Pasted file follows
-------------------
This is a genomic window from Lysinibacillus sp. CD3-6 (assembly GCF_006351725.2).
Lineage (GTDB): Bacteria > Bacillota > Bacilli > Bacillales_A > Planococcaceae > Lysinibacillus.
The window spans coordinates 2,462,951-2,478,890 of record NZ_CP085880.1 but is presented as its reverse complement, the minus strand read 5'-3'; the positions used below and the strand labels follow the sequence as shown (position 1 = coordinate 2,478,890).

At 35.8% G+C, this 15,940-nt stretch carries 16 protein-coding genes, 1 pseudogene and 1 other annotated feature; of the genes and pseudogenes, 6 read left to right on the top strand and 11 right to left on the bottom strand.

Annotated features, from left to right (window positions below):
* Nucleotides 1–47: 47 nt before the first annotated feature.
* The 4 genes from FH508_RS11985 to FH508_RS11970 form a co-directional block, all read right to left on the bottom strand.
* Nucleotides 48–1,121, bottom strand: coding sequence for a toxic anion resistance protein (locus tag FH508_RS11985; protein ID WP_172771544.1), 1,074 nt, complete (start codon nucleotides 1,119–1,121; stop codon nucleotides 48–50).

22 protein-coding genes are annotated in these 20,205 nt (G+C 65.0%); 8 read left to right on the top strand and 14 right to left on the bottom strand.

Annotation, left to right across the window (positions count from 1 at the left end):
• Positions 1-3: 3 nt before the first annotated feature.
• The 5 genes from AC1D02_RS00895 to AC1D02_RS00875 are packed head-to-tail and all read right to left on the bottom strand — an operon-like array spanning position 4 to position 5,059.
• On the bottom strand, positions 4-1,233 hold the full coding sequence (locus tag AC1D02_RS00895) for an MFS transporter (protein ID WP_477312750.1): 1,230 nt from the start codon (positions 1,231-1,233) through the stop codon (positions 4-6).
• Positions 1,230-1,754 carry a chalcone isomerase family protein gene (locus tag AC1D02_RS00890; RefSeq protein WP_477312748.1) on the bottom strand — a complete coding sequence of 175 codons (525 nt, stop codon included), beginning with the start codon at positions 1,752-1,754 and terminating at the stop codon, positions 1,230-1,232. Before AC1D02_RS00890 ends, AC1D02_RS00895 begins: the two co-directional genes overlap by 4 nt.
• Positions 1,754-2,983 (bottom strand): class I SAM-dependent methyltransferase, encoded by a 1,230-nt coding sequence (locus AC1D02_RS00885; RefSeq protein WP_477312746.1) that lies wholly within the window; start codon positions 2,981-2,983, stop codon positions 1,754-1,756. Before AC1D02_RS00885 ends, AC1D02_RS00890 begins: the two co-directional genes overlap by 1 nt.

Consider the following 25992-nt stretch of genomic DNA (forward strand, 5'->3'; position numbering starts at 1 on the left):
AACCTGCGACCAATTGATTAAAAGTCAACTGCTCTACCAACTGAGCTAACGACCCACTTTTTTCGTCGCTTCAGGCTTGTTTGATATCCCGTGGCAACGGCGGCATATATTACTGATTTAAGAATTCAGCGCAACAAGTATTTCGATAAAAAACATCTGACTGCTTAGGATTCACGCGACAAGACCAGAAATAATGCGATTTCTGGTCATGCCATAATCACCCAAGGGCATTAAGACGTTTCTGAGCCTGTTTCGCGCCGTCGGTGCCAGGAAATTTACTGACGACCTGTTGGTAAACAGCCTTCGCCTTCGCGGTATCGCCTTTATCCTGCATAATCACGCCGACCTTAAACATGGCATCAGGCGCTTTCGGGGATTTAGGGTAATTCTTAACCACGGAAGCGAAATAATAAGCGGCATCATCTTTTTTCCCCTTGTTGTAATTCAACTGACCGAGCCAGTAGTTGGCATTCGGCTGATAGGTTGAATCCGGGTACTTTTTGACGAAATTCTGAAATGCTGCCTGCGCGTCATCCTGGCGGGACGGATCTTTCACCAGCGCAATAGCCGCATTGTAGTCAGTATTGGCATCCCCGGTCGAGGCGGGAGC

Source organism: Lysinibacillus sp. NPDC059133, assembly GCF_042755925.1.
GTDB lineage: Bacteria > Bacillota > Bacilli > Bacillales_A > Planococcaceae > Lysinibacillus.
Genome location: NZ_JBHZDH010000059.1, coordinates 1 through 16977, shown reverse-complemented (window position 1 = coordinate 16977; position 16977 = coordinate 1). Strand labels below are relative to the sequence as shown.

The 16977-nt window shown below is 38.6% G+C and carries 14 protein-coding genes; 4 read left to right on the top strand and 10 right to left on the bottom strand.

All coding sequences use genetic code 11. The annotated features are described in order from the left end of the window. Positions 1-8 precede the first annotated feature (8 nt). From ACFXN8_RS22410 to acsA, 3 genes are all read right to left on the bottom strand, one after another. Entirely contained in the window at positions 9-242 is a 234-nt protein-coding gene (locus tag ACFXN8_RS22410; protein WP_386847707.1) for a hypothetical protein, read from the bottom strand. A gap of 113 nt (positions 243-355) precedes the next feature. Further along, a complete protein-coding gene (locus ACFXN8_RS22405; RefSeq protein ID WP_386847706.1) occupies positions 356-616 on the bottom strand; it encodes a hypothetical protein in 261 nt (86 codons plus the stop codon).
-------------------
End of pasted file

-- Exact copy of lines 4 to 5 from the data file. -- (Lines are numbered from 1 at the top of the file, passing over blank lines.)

At 35.8% G+C, this 15,940-nt stretch carries 16 protein-coding genes, 1 pseudogene and 1 other annotated feature; of the genes and pseudogenes, 6 read left to right on the top strand and 11 right to left on the bottom strand.

Annotated features, from left to right (window positions below):